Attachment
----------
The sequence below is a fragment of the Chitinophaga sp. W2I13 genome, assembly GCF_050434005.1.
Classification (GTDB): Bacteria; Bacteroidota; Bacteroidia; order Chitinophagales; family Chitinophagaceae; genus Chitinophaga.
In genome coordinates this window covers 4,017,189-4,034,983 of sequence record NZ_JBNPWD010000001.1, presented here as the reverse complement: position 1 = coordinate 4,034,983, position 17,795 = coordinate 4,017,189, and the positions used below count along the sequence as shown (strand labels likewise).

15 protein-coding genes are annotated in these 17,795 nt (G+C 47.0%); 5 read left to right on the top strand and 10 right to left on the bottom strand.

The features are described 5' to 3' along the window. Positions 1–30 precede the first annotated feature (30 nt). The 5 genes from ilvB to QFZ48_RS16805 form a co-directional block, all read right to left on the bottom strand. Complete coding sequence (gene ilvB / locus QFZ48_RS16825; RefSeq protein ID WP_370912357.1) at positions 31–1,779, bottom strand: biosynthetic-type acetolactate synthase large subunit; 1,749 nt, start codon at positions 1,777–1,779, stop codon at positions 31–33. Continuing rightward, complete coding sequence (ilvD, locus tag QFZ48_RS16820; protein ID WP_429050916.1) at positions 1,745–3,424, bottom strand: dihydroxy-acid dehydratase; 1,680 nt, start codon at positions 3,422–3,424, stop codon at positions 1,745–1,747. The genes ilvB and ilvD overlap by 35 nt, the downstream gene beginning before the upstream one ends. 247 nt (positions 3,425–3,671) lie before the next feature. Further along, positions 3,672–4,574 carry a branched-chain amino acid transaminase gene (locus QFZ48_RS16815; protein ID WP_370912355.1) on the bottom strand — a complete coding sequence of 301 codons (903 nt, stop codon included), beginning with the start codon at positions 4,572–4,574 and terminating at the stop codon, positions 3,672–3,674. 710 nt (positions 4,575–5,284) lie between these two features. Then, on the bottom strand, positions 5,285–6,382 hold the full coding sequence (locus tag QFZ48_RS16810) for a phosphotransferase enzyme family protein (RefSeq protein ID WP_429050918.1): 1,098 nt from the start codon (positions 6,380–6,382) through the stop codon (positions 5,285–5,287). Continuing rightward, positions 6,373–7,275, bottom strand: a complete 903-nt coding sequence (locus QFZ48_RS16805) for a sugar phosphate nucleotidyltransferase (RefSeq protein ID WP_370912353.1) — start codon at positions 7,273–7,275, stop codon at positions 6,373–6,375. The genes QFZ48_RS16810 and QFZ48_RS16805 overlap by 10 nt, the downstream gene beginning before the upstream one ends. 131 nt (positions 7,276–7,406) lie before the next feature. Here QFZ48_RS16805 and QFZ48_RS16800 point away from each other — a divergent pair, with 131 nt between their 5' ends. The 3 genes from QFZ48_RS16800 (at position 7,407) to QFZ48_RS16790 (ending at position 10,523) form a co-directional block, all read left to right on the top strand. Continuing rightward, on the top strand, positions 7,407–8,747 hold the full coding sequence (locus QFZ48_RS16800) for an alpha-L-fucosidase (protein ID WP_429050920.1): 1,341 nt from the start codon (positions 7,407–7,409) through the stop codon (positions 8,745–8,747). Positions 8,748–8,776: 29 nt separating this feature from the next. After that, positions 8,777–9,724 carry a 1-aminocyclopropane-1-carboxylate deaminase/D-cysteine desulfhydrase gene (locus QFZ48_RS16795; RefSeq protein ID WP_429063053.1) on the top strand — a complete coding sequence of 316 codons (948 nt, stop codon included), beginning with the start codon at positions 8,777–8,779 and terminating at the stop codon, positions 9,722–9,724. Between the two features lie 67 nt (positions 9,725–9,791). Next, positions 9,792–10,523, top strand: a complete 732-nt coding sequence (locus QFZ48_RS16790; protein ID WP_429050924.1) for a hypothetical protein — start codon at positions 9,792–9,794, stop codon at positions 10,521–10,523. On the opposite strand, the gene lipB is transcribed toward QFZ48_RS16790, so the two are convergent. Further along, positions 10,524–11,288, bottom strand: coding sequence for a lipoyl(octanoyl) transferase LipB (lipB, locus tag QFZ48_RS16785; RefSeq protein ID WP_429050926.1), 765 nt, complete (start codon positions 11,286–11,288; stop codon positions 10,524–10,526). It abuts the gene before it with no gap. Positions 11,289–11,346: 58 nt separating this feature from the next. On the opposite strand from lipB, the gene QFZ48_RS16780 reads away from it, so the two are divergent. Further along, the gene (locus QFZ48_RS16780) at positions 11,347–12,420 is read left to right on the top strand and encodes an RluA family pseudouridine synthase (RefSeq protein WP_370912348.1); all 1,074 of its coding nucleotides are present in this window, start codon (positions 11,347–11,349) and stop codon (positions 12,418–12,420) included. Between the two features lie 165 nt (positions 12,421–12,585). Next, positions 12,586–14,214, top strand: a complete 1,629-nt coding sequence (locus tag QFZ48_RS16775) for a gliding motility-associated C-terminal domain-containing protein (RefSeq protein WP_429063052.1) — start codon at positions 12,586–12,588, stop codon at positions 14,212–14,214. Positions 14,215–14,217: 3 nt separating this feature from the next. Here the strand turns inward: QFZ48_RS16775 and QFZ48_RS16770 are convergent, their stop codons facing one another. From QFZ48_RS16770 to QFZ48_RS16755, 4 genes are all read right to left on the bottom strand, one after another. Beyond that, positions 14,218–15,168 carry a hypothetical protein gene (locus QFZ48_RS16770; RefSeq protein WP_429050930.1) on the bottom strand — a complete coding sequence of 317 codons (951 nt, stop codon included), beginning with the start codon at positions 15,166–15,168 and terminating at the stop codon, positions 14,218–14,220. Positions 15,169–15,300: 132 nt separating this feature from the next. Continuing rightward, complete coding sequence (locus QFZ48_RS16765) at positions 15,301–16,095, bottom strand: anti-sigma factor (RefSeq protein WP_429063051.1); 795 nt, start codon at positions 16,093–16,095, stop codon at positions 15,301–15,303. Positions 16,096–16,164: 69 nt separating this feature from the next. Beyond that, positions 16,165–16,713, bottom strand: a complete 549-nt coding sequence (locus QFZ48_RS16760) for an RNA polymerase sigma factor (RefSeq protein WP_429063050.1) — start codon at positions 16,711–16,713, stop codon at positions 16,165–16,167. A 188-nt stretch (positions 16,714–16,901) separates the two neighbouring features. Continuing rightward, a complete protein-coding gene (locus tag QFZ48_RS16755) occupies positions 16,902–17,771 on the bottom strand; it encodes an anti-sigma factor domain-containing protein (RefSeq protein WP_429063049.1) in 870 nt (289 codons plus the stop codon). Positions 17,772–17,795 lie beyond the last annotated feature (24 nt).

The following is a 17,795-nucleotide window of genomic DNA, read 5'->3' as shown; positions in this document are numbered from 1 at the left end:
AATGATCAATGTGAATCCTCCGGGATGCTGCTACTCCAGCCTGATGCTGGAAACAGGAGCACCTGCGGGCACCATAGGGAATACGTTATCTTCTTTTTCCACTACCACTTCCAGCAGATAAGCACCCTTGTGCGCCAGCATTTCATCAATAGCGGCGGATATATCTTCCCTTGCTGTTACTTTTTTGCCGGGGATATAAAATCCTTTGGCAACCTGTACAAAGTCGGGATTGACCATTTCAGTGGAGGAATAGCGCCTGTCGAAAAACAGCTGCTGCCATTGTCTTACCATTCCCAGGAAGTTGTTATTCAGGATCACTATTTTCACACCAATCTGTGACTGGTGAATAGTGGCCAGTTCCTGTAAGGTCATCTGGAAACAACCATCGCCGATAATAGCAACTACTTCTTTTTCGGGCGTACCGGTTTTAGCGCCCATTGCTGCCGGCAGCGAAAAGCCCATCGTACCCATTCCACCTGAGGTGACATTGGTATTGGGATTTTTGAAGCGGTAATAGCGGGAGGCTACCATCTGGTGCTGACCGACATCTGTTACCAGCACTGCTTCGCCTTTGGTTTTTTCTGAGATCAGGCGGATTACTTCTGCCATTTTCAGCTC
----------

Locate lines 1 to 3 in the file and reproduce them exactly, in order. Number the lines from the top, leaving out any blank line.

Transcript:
The sequence below is a fragment of the Chitinophaga sp. W2I13 genome, assembly GCF_050434005.1.
Classification (GTDB): Bacteria; Bacteroidota; Bacteroidia; order Chitinophagales; family Chitinophagaceae; genus Chitinophaga.
In genome coordinates this window covers 4,017,189-4,034,983 of sequence record NZ_JBNPWD010000001.1, presented here as the reverse complement: position 1 = coordinate 4,034,983, position 17,795 = coordinate 4,017,189, and the positions used below count along the sequence as shown (strand labels likewise).